"Yes," I agreed. "I can hardly believe we're underway." Then I asked him, "What do you do on the ship?"
"Radio officer," he said and saluted down at me with a suave grin on his face.
"Oh, yes Ma'am," he told me. "There are always messages being sent out by the passengers and officers. Not only that, our radios assist in navigation when we are out at sea. Traffic, from our radio room, never stops. There are four of us working in six hour shifts; Chief officer Willy Speck, Herbert Dowe, Egon Schweikart and myself."
"I'll have to send a radiogram when you're on duty."
"There's a writing room on the other side of the ship," Franz informed me. "You just put your message in the box or hand it to a steward and it gets to me in the radio room to be sent out by radio-telegram."
"That is so interesting," I said, my smile on his.
"If you'd like," he told me, "I'll take you on a tour of the radio room and the whole ship for that matter."
"That would be lovely," I replied, smiling up and batting my eyes at him like a foolish schoolgirl.
"Enjoy the rest of your evening," he said as he saluted me again and walked away toward the stairs to B deck and I watched the gallant sway of his stature as he went.
Sitting alone now, with my thoughts and my tea, I felt a tingling warmth throughout me that, I knew, was caused by the dashing, young officer. Feelings that I hadn't felt in years.
Trude, I scolded myself, what's the matter with you? You're a grown, married woman and Leonard is a good, intelligent, husband and a great provider. Why are you letting this handsome young man turn your level head like this?
I had no idea but I loved the attention that he gave to me. Attention that my monotonous husband hardly favored me with anymore. He was far too busy either working, writing or kowtowing to the authorities in order to keep his career.
When Leonard returned, he hungrily ate his cold salmon and his sandwiches while he looked at the copy of the passenger list which he had picked up from the buffet table.
"I see we have some Air Force officers traveling with us," he said. "Colonel Erdmann, Lieutenant Hienkelbien and Major Hans Hugo Witt are aboard. I hear the voyage is a reward for their meritorious service to the nation."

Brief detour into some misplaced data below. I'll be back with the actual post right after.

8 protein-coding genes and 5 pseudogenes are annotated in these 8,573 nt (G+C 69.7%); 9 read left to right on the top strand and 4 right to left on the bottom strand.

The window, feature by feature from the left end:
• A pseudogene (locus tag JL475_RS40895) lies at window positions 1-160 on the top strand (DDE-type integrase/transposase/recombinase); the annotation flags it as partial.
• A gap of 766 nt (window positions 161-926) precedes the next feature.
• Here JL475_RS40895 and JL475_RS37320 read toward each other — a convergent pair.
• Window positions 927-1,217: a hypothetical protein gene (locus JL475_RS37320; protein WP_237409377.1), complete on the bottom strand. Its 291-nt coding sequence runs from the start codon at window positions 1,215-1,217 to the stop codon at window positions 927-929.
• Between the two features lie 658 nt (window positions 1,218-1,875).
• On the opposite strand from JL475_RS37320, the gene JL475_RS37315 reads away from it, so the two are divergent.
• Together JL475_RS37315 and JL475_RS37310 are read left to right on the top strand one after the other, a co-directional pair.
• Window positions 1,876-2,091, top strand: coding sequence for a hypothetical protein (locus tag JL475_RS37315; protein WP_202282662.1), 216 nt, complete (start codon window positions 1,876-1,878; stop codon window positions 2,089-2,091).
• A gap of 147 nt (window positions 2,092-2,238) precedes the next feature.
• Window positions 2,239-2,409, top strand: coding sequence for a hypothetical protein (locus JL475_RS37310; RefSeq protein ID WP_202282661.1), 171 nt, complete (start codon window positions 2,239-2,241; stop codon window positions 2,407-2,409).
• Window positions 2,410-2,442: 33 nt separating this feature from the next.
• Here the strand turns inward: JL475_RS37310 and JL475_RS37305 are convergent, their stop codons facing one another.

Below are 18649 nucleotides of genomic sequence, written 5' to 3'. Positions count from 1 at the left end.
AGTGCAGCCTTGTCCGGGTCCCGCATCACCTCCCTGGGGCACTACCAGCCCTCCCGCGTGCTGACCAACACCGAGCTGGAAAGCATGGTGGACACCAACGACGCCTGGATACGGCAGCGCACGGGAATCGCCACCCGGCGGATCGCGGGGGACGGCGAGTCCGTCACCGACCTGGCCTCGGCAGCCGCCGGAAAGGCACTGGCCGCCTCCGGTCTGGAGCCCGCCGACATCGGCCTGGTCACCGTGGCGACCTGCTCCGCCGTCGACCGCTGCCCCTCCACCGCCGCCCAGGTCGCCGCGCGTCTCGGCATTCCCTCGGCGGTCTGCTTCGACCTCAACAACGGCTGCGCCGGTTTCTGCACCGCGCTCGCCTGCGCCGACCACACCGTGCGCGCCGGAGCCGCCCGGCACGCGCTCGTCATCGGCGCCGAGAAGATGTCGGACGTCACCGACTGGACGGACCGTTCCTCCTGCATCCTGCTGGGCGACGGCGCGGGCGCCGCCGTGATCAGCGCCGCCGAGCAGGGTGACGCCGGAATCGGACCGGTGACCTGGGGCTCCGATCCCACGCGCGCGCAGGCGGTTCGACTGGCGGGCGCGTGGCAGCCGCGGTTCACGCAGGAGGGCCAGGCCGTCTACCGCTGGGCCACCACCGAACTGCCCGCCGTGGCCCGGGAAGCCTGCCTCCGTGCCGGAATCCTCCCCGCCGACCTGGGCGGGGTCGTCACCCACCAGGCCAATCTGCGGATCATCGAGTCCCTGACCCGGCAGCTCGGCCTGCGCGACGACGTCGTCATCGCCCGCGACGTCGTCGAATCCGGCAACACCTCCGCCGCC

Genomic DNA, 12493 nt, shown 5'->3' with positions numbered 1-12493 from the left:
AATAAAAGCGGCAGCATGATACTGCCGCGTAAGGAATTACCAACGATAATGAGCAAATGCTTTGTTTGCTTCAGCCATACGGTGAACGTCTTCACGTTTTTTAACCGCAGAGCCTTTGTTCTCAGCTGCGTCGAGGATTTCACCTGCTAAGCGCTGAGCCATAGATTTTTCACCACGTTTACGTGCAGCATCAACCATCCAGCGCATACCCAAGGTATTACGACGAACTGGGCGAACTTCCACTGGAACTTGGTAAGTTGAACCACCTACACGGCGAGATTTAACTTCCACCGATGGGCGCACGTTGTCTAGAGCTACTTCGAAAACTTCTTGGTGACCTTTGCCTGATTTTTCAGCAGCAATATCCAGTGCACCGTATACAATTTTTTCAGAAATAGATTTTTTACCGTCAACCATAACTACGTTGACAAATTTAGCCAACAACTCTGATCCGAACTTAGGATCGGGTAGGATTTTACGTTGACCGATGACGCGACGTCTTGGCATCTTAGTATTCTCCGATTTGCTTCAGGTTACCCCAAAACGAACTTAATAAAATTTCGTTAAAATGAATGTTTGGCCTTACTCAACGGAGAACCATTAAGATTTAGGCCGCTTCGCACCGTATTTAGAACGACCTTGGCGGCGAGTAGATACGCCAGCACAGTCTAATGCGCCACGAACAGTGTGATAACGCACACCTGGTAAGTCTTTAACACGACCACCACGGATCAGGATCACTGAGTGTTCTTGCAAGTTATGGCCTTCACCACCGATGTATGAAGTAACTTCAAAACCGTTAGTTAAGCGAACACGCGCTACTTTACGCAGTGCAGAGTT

"Doing what?" I enquired of him. "Dropping bombs on defenseless Spanish civilians in Guernica?"
My husband quickly looked around to make sure that I wasn't overheard by anyone. "Don't say things like that," Leonard scolded me in low, controlled anger. "You know better."
I scoffed at the look of annoyance on his face. "What else can they do to me, Leonard darling? They've already forbid me from making a living."
Leonard now leaned forward in his chair and spoke so that only I could hear him. "Surely you realize that I hate the current regime every bit as much as you do. I just comprehend, as do so many people in our country these days, that you have to go along to get along."
"That's right, Leonard my dear," I replied patronizingly. "That's what the lambs are thinking when they are being led to the slaughter."
"Shhh," he hissed in irritation. "Keep your voice down, Gertrude."
I shrugged and settled in my chair, holding my saucer as I took another sip of the warm tea. "Who else, of the Who's Who, is on the passenger list?"
Leonard sat back and spoke as his eyes scanned the sheet of paper before him. "Birger Brink, the news correspondent from Sweden, is with us, as is Ernst Otto Anders who is co-owner of the Teekanne Tea Company. Nelson Morris, of Chicago, who is heir to the Armour Meat Packing fortune is aboard. Ah, this should interest you, my darling," he pointed down to a name on the list as he told me, "Philip Mangone the New York fashion designer is on the ship with us."
"No movie stars?" I asked, aware that Douglas Fairbanks had traveled on this ship last year, as had Max Schmeling the German world heavyweight boxing champion.
"Sorry to disappoint, my dear," he said, "but Joseph Spah, the American stage acrobat, is aboard." Leonard nodded his head toward the far wall which was decorated with hand painted illustrations by the German artist Otto Arpke, "He's over there."
Looking over, I shrugged, adding, "Never heard of him."
"He goes by the stage name Ben Dova. We saw him at the Wintergarten in Berlin, remember? You reviewed that show for the Anzeiger."
"Yes," I said, the recognition coming to me now. "He played the drunken man in the top hat and tail-coat who was trying to light a cigarette while swinging from a lamppost." I now laughed at the memory. "He was very funny."
"Yes, dear. He was, indeed."
.... There is more of this story ...